And, it’s not just bananas. Chiquita must have had some great PR firm or something. I don’t know why that’s like one of the only things people know about nutrition. In reality, bananas don’t even make the top 50 sources, coming in at #86—right behind fast-food vanilla milk shakes. And, only then, bananas.
In reality, the top five sources are tomato and orange concentrates, and then, in terms of the best whole foods—greens, beans, and dates.
High dietary fiber intake may prevent strokes. The belief that dietary fiber intake is protectively associated with some diseases was postulated 40 years ago, and then enormously fueled and kept alive by a great body of science since. Today, it is therefore generally believed that eating lots of fiber helps prevent obesity, diabetes, and cardiovascular diseases such as stroke. Strokes are the second most common cause of death worldwide. Moreover, stroke is a leading cause of disability, and so preventing strokes in the first place–what’s called primary prevention–should therefore be a key public health priority. All best studies to date found that fiber appears to significantly protect against the risk of stroke. Different strokes for different folks, depending, evidently, on how much fiber they ate. Notably, increasing fiber just seven grams a day was associated with a significant 7% reduction in stroke risk. And seven grams is easy, like a small serving of whole grain pasta with tomato sauce, and an apple.
Fiber: we should try to get 25 grams a day of soluble fiber, which is found in beans, oats, nuts, and berries, and 47 grams a day of insoluble fiber, found primarily in whole grains.
Men experience higher rates of alcohol-related deaths and hospitalizations than women, according to the CDC. Drinking alcohol increases risk for mouth, throat, esophagus, liver and colon cancers. It also interferes with testicular function and hormone production.
Depression and Suicide
Men experience depression differently than women, reporting symptoms of fatigue and irritability more often. They are also less likely to acknowledge the condition and seek help. Although women are more likely to attempt suicide, men are more likely to die by suicide.
Men are four times more likely to commit suicide compared to women, reports the MHN, which attributes part of the blame on underdiagnosed depression in men.
William Pollack, PhD, assistant clinical professor of psychiatry at Harvard Medical School, agrees: "Men are more prone to suicide because they're less likely to openly show depression and have somebody else recognize it early enough to treat it, or to have themselves recognize that they're in trouble."
According to the National Institute of Mental Health, more than 6 million men have depression each year. Pollack believes the number of males with depression could be even greater since men may show signs of depression in a manner different from many women.
Instead of sadness, Pollack says depression may play out in the following ways in men:
Alcohol and substance abuse
mood symptoms are not simply ‘feeling bad about having a terrible disease,’ but may be directly tied to the inflammation. Most powerfully, you can actually induce depression by inducing inflammation, like when we give interferon for certain cancers or chronic infections—up to 50% go on to suffer major depression. Even just giving a vaccine can cause enough inflammation to trigger depressive symptoms. Taken together, these studies are strongly suggestive of inflammation being a causative factor of mood symptoms.
So, can an anti-inflammatory diet help prevent depression? We didn’t know, until about 43,000 women without depression were followed, along with their diets, for about a dozen years to see who became depressed, and it was those who ate a more inflammatory dietary pattern, characterized by more soda, refined grains and meat, suggesting that chronic inflammation may underlie the association between diet and depression. Normally, we think of omega-3’s as anti-inflammatory, but they found fish to be pro-inflammatory, associated with increased C-reactive protein levels consistent with recent findings that omega-3’s don’t seem to help with either depression or inflammation. The most anti-inflammatory diet is a plant-based diet, which can cut C-reactive protein levels by 30% within two weeks, perhaps because of the anti-inflammatory properties of antioxidants.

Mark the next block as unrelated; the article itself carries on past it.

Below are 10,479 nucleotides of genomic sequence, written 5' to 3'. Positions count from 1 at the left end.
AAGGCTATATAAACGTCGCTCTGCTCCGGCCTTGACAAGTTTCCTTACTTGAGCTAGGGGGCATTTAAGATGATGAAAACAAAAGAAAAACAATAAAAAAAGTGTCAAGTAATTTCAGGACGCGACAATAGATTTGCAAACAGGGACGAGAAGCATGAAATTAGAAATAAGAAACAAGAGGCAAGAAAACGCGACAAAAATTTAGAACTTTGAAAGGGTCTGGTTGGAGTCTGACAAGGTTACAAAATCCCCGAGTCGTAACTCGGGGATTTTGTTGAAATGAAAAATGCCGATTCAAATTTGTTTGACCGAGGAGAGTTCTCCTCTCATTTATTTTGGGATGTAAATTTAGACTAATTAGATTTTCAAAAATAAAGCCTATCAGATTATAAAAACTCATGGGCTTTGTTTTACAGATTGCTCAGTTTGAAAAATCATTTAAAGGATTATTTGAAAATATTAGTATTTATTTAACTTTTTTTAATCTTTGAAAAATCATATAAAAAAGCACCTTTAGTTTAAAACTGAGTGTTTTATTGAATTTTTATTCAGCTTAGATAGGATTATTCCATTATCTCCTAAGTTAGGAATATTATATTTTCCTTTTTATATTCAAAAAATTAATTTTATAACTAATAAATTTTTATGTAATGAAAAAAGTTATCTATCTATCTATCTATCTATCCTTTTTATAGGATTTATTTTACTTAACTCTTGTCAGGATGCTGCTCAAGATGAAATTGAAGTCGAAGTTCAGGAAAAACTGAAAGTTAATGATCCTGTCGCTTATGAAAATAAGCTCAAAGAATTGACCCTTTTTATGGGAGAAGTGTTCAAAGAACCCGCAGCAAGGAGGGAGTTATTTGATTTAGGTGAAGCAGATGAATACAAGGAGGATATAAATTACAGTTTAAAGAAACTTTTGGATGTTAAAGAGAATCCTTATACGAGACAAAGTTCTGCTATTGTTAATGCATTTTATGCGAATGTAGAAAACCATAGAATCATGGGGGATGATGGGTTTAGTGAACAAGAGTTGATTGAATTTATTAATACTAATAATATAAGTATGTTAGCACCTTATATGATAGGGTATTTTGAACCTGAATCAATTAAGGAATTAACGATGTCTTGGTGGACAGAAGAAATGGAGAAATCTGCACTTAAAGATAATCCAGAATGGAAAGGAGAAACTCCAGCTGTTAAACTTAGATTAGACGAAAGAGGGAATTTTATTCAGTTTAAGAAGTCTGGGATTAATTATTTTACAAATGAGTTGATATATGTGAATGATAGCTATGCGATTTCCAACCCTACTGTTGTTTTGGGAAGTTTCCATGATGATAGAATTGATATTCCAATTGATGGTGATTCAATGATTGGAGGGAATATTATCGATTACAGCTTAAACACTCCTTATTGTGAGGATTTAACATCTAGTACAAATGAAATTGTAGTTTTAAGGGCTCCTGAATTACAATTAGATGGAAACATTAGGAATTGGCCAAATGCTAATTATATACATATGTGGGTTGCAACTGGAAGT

I’ve talked about this before, but never explained why antioxidants are anti-inflammatory. Oxidative damage caused by free radicals may cause an autoimmune response in the body by changing the chemical structure of otherwise ubiquitous molecules to generate new structures that the body attacks as foreign. For example, when LDL cholesterol gets oxidized, our body creates antibodies against it and attacks it. And, so, clinical depression can be accompanied by increased oxidative stress and the autoimmune inflammatory responses it creates.
Where else does inflammation come from in our diet? Endotoxins- a form of sugar. It’s worth reviewing how the endotoxins in animal products can cause a burst of inflammation within hours of consumption. What does that do to our mood? If you inject endotoxin into people, within a few hours, inflammation shoots up, and so do feelings of depression, as well as feelings of social disconnection from people.
Diabetes presents a unique set of complications for men, including greater risk for sexual impotence, and lower testosterone levels which can lead to depression and anxiety. Untreated diabetes also contributes to nerve and kidney damage, heart disease and stroke and vision problem.
But, plant-based diets are relatively low-calorie diets.
Maybe their diabetes just got better because they lost so
much weight. To tease that out, what you’d need to do is
a study where you switch people to a healthy diet—but
force them to eat so much food that they don’t lose any
weight. Then, we could see if plant-based diets have
specific benefits beyond just all the easy weight loss.
Well, we’d have to wait 44 years, but here it is. Subjects
were weighed every day, and if they started losing weight,
they were made to eat more food—in fact, so much more
food, that some of the participants had problems eating it
all. They were like, “Oh, not another salad. Ugh!” But they